Zimbo way of eating
So let’s look at ourselves in Harare at lunch time. We drive to Mereki for lunch and because we are still at work we decide to have soft drinks. One can of coke before the Sadza . Sadza is cooked with refined maize meal which is simple carbohydrates which will increase the already high blood sugar from the Coke . We down our Sadza with another can or cans of Coke . We also hardly look at the portion of Sadza that we take but we all know that it is a big portion. We do not walk at all as we have our runners who buy meat and drinks for us whilst we enjoy music in our cars. We then go back to work with our tummies full of food and proceed into the lift to get to our offices. We are back to sitting at our desks and do some work. We have hardly walked yet we have consumed lots of sugar. I deliberately left out alcoholic drinks but you can read about dangers of alcohol in my article below
The Large servings of sadza on the plate, the added caloric intakes from meat with the lack of adequate physical activity result in weight gain. This is especially true for those of us in the diaspora where meat is always available and often reasonably priced. The maize meal we use here is highly refined and has low fibre which is not good for our health. The weight gain sadly puts us at high risk of developing diabetes.
It’s not Sadza that is bad for us, but it is the maize meal that we use , the size of portion and what we do after eating it as well as other sugary drinks that we end up taking. We must enjoy our Sadza but we need to be fully informed on the healthy lifestyle.
We must remember that several risk factors have been associated with type 2 diabetes and include: family history of diabetes, overweight, unhealthy diet , not exercising, increasing age as we get older, high blood pressure, certain ethinicity, history of diabetes in pregnancy called gestational diabetes and poor nutrition in pregnancy, all increases one’s chance of developing type 2 diabetes. Changes in diet ( to western diet ) and physical activity ( no longer walking , now using cars) related to rapid development and urbanisation have led to sharp increases in the number of people developing diabetes. Addressing these factors will reduce our chances of developing this disease. As you can ” see ” It’s not the Sadza as such but a lot of factors as outlined above , so we can enjoy our Sadza and stay healthy.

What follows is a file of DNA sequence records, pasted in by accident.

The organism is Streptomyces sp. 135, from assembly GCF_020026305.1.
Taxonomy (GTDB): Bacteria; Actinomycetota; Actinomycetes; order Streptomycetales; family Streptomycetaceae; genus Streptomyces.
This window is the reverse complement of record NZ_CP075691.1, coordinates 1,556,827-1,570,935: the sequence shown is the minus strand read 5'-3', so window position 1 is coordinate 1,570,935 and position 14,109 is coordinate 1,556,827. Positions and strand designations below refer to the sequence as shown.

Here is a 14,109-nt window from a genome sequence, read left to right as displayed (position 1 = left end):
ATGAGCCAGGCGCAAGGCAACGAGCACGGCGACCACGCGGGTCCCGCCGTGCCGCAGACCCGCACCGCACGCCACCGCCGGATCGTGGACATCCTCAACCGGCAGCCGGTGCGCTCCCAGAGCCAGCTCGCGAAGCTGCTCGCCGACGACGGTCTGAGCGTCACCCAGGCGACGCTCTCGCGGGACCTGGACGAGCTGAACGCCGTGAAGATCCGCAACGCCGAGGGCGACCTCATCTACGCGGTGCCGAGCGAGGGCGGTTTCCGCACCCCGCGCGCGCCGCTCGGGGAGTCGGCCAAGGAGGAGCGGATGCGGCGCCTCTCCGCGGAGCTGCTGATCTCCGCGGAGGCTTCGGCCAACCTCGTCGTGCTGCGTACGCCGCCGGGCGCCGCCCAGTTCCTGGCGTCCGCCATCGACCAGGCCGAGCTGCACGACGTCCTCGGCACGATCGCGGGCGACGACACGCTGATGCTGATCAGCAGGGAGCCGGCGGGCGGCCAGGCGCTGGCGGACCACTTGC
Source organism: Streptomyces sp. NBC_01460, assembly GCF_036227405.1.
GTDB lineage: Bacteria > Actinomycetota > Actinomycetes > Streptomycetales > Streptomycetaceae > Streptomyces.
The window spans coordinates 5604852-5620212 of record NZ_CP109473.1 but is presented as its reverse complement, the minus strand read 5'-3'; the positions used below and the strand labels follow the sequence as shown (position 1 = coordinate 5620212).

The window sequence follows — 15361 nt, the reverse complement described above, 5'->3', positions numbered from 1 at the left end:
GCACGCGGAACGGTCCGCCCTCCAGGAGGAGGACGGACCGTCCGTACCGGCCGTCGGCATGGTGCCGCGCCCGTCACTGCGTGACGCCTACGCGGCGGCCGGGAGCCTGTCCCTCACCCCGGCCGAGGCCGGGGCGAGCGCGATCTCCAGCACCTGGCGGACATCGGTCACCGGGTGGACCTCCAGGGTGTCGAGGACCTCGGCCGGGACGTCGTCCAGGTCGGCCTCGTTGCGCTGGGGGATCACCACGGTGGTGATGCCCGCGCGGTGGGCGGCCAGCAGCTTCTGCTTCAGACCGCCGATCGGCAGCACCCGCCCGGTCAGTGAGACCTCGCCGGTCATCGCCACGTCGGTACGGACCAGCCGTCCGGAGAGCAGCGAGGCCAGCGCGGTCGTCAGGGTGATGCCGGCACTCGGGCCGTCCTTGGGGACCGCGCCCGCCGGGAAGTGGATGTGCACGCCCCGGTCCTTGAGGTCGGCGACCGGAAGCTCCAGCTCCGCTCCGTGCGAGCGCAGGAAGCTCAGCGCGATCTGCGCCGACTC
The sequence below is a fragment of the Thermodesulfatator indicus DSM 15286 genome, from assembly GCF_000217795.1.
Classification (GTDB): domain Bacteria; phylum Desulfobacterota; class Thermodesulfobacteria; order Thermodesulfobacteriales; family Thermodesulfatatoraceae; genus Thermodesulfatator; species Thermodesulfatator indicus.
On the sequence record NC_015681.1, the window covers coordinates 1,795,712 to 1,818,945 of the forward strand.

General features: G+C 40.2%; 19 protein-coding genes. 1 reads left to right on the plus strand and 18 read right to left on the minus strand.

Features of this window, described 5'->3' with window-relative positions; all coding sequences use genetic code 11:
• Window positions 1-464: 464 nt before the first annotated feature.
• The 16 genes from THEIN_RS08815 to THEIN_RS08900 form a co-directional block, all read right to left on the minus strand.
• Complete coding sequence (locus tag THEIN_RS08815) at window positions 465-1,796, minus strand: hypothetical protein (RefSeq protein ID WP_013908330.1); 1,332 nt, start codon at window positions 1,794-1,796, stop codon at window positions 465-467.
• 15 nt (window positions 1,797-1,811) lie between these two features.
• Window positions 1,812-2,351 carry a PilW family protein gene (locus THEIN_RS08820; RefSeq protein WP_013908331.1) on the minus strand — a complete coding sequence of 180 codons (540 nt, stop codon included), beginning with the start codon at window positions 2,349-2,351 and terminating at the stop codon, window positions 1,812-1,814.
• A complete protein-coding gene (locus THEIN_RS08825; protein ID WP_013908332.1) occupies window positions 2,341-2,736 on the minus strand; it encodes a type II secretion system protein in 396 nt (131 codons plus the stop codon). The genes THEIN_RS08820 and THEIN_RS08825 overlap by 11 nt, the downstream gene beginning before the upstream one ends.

Here is what you can do to cut down on sugar and stay healthy.
These tips may help you cut down on sugar:
* instead of sugary, fizzy drinks and juice drinks, go for water or unsweetened fruit juice (remember to dilute fruit juices for children to further reduce the sugar)
* if you take sugar in hot drinks or add it to cereal, gradually reduce the amount until you can cut it out altogether
* check nutrition labels to help you pick the foods with less added sugar, or go for the low-sugar version
* choose tins of fruit in juice, rather than syrup
* choose wholegrain breakfast cereals, but not those coated with sugar or honey
* As a rule of thumb, vegetables should cover half your plate, meat a quarter of the plate and sadza the other quarter.
* If you make a relish combines meat with vegetables, make sure that there are more vegetables than meat in your pot.
* Make your sadza using higher fiber, unrefined maize, sorghum or millet meals.
* Enjoy your traditional foods (including sadza) but remember that portions matter and exercising as well.
You may want to check on the following articles.
This article was compiled by Dr Brighton Chireka who is a GP and a Health Commissioner in South Kent Coast in the United Kingdom. You can contact him at: firstname.lastname@example.org and can read more of his work on his blog at DR CHIREKA’S BLOG
Disclaimer: This article is for information only and should not be used for the diagnosis or treatment of medical conditions. Dr Chireka has used all reasonable care in compiling the information but make no warranty as to its accuracy. Consult a doctor or other health care professional for diagnosis and treatment of medical conditions. Views expressed here are personal and do not in any way , shape or form represent the views of organisations that Dr Chireka work for or is associated with.